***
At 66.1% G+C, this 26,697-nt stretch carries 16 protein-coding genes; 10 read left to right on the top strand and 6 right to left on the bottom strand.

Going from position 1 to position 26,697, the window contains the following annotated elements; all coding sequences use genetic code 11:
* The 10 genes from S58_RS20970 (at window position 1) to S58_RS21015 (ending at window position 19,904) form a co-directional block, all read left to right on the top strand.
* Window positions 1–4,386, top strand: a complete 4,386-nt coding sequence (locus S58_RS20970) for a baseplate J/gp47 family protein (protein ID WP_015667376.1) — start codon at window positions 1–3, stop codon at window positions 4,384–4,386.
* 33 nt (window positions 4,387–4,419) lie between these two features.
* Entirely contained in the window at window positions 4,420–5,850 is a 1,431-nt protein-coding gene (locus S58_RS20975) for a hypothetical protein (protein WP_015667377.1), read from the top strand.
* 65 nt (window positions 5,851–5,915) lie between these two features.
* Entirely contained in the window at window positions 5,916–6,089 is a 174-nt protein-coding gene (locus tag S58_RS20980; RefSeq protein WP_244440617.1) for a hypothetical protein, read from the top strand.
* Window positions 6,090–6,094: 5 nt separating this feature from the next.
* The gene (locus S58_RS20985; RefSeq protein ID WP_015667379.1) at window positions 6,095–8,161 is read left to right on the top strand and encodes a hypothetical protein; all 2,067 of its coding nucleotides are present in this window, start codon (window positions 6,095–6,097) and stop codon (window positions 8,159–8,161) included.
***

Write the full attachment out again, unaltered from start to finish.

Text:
At 66.1% G+C, this 26,697-nt stretch carries 16 protein-coding genes; 10 read left to right on the top strand and 6 right to left on the bottom strand.

Going from position 1 to position 26,697, the window contains the following annotated elements; all coding sequences use genetic code 11:
* The 10 genes from S58_RS20970 (at window position 1) to S58_RS21015 (ending at window position 19,904) form a co-directional block, all read left to right on the top strand.
* Window positions 1–4,386, top strand: a complete 4,386-nt coding sequence (locus S58_RS20970) for a baseplate J/gp47 family protein (protein ID WP_015667376.1) — start codon at window positions 1–3, stop codon at window positions 4,384–4,386.
* 33 nt (window positions 4,387–4,419) lie between these two features.
* Entirely contained in the window at window positions 4,420–5,850 is a 1,431-nt protein-coding gene (locus S58_RS20975) for a hypothetical protein (protein WP_015667377.1), read from the top strand.
* 65 nt (window positions 5,851–5,915) lie between these two features.
* Entirely contained in the window at window positions 5,916–6,089 is a 174-nt protein-coding gene (locus tag S58_RS20980; RefSeq protein WP_244440617.1) for a hypothetical protein, read from the top strand.
* Window positions 6,090–6,094: 5 nt separating this feature from the next.
* The gene (locus S58_RS20985; RefSeq protein ID WP_015667379.1) at window positions 6,095–8,161 is read left to right on the top strand and encodes a hypothetical protein; all 2,067 of its coding nucleotides are present in this window, start codon (window positions 6,095–6,097) and stop codon (window positions 8,159–8,161) included.